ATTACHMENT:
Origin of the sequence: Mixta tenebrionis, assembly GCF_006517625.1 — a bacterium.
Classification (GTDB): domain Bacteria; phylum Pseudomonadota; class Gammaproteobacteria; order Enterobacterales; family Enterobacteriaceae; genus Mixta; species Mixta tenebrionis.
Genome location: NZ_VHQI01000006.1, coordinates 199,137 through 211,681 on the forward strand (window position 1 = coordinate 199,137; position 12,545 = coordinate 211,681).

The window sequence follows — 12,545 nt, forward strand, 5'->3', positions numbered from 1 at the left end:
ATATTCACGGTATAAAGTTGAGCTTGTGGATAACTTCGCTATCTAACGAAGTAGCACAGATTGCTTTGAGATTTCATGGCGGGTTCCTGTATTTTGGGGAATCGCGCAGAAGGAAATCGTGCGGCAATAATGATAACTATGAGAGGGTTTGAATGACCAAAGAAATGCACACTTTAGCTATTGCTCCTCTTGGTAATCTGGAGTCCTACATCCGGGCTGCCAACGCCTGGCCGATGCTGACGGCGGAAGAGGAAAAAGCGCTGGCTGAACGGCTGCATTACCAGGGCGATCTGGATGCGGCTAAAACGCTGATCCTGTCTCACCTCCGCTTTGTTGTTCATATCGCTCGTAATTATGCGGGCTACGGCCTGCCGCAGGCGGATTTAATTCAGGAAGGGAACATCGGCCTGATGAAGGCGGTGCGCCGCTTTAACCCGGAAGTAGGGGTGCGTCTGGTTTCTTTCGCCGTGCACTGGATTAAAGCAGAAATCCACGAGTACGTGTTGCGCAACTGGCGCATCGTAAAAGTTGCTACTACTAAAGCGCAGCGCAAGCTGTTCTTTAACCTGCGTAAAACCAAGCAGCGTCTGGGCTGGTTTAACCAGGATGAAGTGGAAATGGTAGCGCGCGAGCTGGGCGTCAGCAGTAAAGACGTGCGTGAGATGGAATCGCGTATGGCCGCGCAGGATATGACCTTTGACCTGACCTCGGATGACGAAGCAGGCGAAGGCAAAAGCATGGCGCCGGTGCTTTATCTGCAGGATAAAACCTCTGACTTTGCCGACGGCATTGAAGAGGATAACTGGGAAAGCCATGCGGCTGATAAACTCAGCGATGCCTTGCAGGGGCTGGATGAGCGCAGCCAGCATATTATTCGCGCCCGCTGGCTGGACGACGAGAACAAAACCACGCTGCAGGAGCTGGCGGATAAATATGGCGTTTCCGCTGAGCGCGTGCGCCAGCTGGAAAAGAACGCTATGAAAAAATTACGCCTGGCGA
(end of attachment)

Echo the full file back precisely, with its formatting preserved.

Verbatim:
Origin of the sequence: Mixta tenebrionis, assembly GCF_006517625.1 — a bacterium.
Classification (GTDB): domain Bacteria; phylum Pseudomonadota; class Gammaproteobacteria; order Enterobacterales; family Enterobacteriaceae; genus Mixta; species Mixta tenebrionis.
Genome location: NZ_VHQI01000006.1, coordinates 199,137 through 211,681 on the forward strand (window position 1 = coordinate 199,137; position 12,545 = coordinate 211,681).

The window sequence follows — 12,545 nt, forward strand, 5'->3', positions numbered from 1 at the left end:
ATATTCACGGTATAAAGTTGAGCTTGTGGATAACTTCGCTATCTAACGAAGTAGCACAGATTGCTTTGAGATTTCATGGCGGGTTCCTGTATTTTGGGGAATCGCGCAGAAGGAAATCGTGCGGCAATAATGATAACTATGAGAGGGTTTGAATGACCAAAGAAATGCACACTTTAGCTATTGCTCCTCTTGGTAATCTGGAGTCCTACATCCGGGCTGCCAACGCCTGGCCGATGCTGACGGCGGAAGAGGAAAAAGCGCTGGCTGAACGGCTGCATTACCAGGGCGATCTGGATGCGGCTAAAACGCTGATCCTGTCTCACCTCCGCTTTGTTGTTCATATCGCTCGTAATTATGCGGGCTACGGCCTGCCGCAGGCGGATTTAATTCAGGAAGGGAACATCGGCCTGATGAAGGCGGTGCGCCGCTTTAACCCGGAAGTAGGGGTGCGTCTGGTTTCTTTCGCCGTGCACTGGATTAAAGCAGAAATCCACGAGTACGTGTTGCGCAACTGGCGCATCGTAAAAGTTGCTACTACTAAAGCGCAGCGCAAGCTGTTCTTTAACCTGCGTAAAACCAAGCAGCGTCTGGGCTGGTTTAACCAGGATGAAGTGGAAATGGTAGCGCGCGAGCTGGGCGTCAGCAGTAAAGACGTGCGTGAGATGGAATCGCGTATGGCCGCGCAGGATATGACCTTTGACCTGACCTCGGATGACGAAGCAGGCGAAGGCAAAAGCATGGCGCCGGTGCTTTATCTGCAGGATAAAACCTCTGACTTTGCCGACGGCATTGAAGAGGATAACTGGGAAAGCCATGCGGCTGATAAACTCAGCGATGCCTTGCAGGGGCTGGATGAGCGCAGCCAGCATATTATTCGCGCCCGCTGGCTGGACGACGAGAACAAAACCACGCTGCAGGAGCTGGCGGATAAATATGGCGTTTCCGCTGAGCGCGTGCGCCAGCTGGAAAAGAACGCTATGAAAAAATTACGCCTGGCGA